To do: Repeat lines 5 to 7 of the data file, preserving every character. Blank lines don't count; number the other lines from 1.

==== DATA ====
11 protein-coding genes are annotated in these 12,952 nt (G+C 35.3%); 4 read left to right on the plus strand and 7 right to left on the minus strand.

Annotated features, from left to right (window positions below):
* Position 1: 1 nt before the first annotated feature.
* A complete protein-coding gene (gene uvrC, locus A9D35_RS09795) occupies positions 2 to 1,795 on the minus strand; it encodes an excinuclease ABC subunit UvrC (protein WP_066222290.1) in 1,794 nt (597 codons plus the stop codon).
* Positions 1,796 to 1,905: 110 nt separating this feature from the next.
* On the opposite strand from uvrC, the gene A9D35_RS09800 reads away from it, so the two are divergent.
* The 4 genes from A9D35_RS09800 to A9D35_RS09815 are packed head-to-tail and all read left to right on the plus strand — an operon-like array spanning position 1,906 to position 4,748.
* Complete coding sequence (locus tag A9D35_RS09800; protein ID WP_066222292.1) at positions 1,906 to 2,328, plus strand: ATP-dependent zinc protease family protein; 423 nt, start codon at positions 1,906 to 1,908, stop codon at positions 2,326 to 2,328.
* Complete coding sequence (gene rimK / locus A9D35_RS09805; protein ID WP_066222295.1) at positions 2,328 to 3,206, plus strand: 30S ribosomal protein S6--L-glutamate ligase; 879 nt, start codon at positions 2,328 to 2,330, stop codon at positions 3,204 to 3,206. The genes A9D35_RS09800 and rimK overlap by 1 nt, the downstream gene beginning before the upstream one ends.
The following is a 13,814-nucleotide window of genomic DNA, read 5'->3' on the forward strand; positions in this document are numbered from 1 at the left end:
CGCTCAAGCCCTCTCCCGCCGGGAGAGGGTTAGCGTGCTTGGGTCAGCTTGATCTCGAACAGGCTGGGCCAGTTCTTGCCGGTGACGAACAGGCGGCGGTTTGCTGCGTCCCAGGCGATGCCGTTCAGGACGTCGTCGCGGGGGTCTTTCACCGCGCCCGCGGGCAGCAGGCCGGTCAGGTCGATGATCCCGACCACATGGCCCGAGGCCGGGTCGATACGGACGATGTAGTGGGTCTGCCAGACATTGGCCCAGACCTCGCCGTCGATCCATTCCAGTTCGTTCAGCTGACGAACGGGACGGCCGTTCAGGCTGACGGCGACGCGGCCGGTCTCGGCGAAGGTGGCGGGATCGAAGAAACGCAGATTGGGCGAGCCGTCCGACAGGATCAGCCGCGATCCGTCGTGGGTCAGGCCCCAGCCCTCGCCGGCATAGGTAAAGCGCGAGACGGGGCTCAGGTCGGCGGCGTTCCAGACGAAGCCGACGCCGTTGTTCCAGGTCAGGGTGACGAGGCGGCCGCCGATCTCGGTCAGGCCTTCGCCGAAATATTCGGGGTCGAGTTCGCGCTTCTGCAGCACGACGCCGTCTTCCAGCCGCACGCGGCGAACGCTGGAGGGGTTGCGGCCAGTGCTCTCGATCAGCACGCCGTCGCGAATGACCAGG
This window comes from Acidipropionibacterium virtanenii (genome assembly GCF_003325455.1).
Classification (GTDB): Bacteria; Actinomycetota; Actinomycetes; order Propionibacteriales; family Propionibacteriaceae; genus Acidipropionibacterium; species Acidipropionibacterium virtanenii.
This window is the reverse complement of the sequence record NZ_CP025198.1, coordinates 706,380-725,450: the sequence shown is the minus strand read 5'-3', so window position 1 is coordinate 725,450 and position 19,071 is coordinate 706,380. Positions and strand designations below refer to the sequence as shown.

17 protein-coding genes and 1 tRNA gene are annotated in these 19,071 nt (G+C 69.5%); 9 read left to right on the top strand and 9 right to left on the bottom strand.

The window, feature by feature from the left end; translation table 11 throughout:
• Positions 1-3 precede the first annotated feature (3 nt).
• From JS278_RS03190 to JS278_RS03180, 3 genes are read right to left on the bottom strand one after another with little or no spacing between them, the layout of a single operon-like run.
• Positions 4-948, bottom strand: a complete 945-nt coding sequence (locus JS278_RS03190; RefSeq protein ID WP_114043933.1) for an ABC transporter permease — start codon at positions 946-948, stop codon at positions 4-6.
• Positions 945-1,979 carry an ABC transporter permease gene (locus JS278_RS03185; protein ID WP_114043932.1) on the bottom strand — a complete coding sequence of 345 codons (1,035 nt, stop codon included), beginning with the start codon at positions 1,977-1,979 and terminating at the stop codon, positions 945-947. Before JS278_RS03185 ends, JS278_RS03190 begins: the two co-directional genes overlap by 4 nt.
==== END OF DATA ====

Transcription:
* Positions 1,796 to 1,905: 110 nt separating this feature from the next.
* On the opposite strand from uvrC, the gene A9D35_RS09800 reads away from it, so the two are divergent.
* The 4 genes from A9D35_RS09800 to A9D35_RS09815 are packed head-to-tail and all read left to right on the plus strand — an operon-like array spanning position 1,906 to position 4,748.